Vladimir Mayakovsky

Poems by Vladimir Mayakovsky

Mayakovsky’s father was an impoverished nobleman who worked as a senior forester in the Caucasus. As a boy, Mayakovsky would climb into a huge clay wine vat and read poetry aloud, trying to swell the power of his voice with the vat’s resonance. Mayakovsky was not only Mayakovsky, but the powerful echo of his own voice: oratorical intonation was not just his style, but his very character.

While imprisoned in Butyrka prison in Moscow in 1909, when he was only sixteen, Mayakovsky became engrossed in the Bible, one of the few books available to him there, and his early thunderous verses are strewn with biblical metaphors whimsically tied to boyish blasphemies. He intuitively perceived that “the street will convulse, tongueless, with no means to cry out and speak”; and so he gave the word to the street and thus revolutionized Russian poetry. His brilliant poems “A Cloud in Trousers” and “Flute and Spine” towered above the verses of his poetic milieu, just as the majestic peaks of his native Caucasus towered above the little houses that clung to their sides. While calling for the ejection of Pushkin and other gods of Russian poetry from the “steamship of modernity,” Mayakovsky actually continued to write in the classical tradition. With his companions Mayakovsky founded the Futurist movement, whose early collection was called, significantly, A Slap in the Face of Public Taste (1912). Gorky was right when he remarked that while Futurism perhaps did not exist, a great poet did: Mayakovsky.

There was no question for Mayakovsky about whether to accept the October Revolution. He was himself the revolution, with all its power, its excesses, its epic vulgarity and even brutality, its errors and tragedies. Mayakovsky’s revolutionary zeal is evident in that this great love-lyric poet committed his verse to the service of ideological limericks, to the advertising billboards of politics. In this zeal, however, lay his tragedy, for he consciously stood “on the throat of his own song,” a position he once underscored brilliantly: “I want to be understood by my native land, but I won’t be understood — Alas! I will pass through my native land like slanting rain.”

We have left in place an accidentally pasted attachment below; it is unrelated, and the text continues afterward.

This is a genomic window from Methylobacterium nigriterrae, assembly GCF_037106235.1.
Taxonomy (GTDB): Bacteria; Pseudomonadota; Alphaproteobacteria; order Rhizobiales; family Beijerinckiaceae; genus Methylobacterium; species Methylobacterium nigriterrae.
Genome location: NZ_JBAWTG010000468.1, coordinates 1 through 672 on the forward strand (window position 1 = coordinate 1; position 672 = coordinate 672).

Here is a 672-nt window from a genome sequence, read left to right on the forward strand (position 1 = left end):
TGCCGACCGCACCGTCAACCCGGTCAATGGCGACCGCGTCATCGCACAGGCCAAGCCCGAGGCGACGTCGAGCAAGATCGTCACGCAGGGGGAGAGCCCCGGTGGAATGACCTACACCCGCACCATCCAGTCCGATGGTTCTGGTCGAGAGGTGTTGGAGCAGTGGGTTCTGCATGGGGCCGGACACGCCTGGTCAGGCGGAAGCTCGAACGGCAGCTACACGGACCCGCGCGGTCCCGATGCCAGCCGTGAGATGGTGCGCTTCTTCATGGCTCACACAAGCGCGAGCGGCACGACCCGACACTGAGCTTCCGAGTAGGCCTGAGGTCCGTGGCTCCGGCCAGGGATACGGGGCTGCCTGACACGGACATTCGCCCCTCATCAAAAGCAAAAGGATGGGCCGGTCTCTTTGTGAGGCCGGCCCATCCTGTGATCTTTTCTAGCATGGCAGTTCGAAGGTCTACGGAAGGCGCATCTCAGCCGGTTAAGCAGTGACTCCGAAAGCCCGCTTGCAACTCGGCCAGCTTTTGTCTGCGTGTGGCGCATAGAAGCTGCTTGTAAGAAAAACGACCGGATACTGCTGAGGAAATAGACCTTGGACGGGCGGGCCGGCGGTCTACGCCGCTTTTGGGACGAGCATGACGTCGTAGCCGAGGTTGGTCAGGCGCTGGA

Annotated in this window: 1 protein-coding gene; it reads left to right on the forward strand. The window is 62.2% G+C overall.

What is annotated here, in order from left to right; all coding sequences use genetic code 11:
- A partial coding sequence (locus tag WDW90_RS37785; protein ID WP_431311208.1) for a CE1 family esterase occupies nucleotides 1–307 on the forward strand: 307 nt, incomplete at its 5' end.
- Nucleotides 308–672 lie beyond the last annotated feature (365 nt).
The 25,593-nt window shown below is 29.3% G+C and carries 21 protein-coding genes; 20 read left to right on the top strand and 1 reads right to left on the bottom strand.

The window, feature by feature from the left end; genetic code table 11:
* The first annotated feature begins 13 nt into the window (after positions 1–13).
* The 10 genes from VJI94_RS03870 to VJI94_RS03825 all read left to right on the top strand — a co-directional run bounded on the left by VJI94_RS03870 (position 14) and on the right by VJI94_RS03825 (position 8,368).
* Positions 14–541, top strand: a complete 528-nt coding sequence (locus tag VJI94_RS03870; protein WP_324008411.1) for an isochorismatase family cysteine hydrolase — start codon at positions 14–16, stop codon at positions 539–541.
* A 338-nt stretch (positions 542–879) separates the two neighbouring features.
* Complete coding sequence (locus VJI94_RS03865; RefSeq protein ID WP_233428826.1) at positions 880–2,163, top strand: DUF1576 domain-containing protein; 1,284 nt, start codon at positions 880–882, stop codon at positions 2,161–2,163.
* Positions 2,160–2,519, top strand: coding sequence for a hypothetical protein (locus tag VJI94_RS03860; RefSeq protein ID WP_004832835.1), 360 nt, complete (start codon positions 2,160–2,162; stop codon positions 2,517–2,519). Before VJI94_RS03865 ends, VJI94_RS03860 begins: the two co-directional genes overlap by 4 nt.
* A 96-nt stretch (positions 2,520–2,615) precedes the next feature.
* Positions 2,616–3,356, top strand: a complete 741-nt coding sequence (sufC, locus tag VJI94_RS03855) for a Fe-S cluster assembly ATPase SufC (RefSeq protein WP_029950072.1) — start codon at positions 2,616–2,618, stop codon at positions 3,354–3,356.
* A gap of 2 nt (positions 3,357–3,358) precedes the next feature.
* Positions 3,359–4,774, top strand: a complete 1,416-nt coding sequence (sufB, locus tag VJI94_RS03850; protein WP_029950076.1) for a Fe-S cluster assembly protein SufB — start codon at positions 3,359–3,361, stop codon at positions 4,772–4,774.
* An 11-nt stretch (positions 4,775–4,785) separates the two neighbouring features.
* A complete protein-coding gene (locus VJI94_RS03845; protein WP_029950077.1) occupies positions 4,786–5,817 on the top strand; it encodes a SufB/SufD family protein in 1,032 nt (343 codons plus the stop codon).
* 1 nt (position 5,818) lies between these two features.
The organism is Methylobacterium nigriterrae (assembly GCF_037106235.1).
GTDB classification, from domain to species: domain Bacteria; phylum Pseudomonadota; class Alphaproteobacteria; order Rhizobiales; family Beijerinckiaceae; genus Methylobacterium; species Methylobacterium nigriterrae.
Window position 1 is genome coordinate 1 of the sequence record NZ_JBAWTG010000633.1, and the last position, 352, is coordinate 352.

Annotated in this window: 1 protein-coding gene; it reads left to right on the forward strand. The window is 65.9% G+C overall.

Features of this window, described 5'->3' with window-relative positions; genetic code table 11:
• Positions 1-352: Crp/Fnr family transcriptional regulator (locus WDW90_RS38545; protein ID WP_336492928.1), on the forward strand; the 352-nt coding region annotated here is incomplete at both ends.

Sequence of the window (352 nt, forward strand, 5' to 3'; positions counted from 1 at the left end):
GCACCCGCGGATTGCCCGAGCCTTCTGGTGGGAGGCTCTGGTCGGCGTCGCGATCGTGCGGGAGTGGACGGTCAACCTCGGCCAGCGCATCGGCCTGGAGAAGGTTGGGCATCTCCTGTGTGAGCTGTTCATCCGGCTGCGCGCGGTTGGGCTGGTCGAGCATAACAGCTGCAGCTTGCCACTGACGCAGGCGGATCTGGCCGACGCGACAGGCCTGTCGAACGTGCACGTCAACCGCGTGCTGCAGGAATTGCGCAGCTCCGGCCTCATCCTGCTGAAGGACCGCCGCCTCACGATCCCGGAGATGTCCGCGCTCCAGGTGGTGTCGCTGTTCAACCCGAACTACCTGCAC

His despondency in personal affairs as much as his disillusionment with politics led him to shoot himself with a revolver he had used as a prop in a movie twelve years earlier. Because he was both revered and reviled, his death held profound though various meaning for everyone. Tens of thousands of people attended his funeral. Mayakovsky was canonized by Stalin, who said about him: “Mayakovsky was and remains the best and most talented poet of our time. Indifference to his poetry is a crime.” This was, in Pasternak’s view, Mayakovsky’s second death. But he died only as a political poet; as a great poet of love and loneliness he survived.

1912

1913

1914

1915

1916

1918

1920

1922

1926

1928

1929

in spanish

Vladímir Mayakovski, poemas (español)

1913

1914

1920

in scots

Vladimir Mayakovsky, dàin (scots)

1913

in hungarian

Vlagyimir Majakovszkij, versek (magyar)

1913

1916

1922

in romanian

Vladimir Maiakovski, poezii (română)

1912

1913